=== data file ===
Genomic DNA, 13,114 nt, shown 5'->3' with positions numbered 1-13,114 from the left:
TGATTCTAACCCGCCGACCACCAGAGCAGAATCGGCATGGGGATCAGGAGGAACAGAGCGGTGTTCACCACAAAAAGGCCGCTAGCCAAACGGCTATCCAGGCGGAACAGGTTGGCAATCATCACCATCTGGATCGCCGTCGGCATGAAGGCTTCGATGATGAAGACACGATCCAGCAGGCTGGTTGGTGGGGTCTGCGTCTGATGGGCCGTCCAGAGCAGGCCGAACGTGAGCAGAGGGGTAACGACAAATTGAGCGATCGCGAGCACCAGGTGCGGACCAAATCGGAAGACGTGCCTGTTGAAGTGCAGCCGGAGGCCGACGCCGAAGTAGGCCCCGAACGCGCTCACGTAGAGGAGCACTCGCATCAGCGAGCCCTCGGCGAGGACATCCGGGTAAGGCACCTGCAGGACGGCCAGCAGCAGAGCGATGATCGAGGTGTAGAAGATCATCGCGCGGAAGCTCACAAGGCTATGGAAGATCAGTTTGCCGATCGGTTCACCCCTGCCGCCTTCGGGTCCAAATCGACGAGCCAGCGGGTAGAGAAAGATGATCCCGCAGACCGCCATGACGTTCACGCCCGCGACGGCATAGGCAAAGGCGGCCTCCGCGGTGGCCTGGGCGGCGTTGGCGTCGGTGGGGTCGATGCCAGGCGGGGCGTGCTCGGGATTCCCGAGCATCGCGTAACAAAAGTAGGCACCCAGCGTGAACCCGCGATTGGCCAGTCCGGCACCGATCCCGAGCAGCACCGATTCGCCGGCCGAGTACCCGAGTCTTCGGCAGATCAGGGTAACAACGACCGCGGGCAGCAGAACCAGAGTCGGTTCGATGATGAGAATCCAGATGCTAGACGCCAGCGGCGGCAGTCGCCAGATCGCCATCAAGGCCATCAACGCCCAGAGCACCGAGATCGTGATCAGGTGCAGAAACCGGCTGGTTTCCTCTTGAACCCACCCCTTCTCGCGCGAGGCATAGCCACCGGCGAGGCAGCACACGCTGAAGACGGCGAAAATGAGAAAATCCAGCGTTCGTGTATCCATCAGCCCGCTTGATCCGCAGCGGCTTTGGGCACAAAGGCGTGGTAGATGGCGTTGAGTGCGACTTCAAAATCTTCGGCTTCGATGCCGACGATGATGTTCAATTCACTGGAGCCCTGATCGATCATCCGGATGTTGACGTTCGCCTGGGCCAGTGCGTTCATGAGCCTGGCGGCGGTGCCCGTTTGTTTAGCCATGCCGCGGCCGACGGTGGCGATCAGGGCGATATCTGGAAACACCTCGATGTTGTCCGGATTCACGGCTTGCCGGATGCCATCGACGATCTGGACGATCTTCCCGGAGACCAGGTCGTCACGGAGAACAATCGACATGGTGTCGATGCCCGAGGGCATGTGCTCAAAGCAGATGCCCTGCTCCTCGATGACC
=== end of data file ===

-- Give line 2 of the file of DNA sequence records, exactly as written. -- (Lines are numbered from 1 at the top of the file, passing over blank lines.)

TGATTCTAACCCGCCGACCACCAGAGCAGAATCGGCATGGGGATCAGGAGGAACAGAGCGGTGTTCACCACAAAAAGGCCGCTAGCCAAACGGCTATCCAGGCGGAACAGGTTGGCAATCATCACCATCTGGATCGCCGTCGGCATGAAGGCTTCGATGATGAAGACACGATCCAGCAGGCTGGTTGGTGGGGTCTGCGTCTGATGGGCCGTCCAGAGCAGGCCGAACGTGAGCAGAGGGGTAACGACAAATTGAGCGATCGCGAGCACCAGGTGCGGACCAAATCGGAAGACGTGCCTGTTGAAGTGCAGCCGGAGGCCGACGCCGAAGTAGGCCCCGAACGCGCTCACGTAGAGGAGCACTCGCATCAGCGAGCCCTCGGCGAGGACATCCGGGTAAGGCACCTGCAGGACGGCCAGCAGCAGAGCGATGATCGAGGTGTAGAAGATCATCGCGCGGAAGCTCACAAGGCTATGGAAGATCAGTTTGCCGATCGGTTCACCCCTGCCGCCTTCGGGTCCAAATCGACGAGCCAGCGGGTAGAGAAAGATGATCCCGCAGACCGCCATGACGTTCACGCCCGCGACGGCATAGGCAAAGGCGGCCTCCGCGGTGGCCTGGGCGGCGTTGGCGTCGGTGGGGTCGATGCCAGGCGGGGCGTGCTCGGGATTCCCGAGCATCGCGTAACAAAAGTAGGCACCCAGCGTGAACCCGCGATTGGCCAGTCCGGCACCGATCCCGAGCAGCACCGATTCGCCGGCCGAGTACCCGAGTCTTCGGCAGATCAGGGTAACAACGACCGCGGGCAGCAGAACCAGAGTCGGTTCGATGATGAGAATCCAGATGCTAGACGCCAGCGGCGGCAGTCGCCAGATCGCCATCAAGGCCATCAACGCCCAGAGCACCGAGATCGTGATCAGGTGCAGAAACCGGCTGGTTTCCTCTTGAACCCACCCCTTCTCGCGCGAGGCATAGCCACCGGCGAGGCAGCACACGCTGAAGACGGCGAAAATGAGAAAATCCAGCGTTCGTGTATCCATCAGCCCGCTTGATCCGCAGCGGCTTTGGGCACAAAGGCGTGGTAGATGGCGTTGAGTGCGACTTCAAAATCTTCGGCTTCGATGCCGACGATGATGTTCAATTCACTGGAGCCCTGATCGATCATCCGGATGTTGACGTTCGCCTGGGCCAGTGCGTTCATGAGCCTGGCGGCGGTGCCCGTTTGTTTAGCCATGCCGCGGCCGACGGTGGCGATCAGGGCGATATCTGGAAACACCTCGATGTTGTCCGGATTCACGGCTTGCCGGATGCCATCGACGATCTGGACGATCTTCCCGGAGACCAGGTCGTCACGGAGAACAATCGACATGGTGTCGATGCCCGAGGGCATGTGCTCAAAGCAGATGCCCTGCTCCTCGATGACC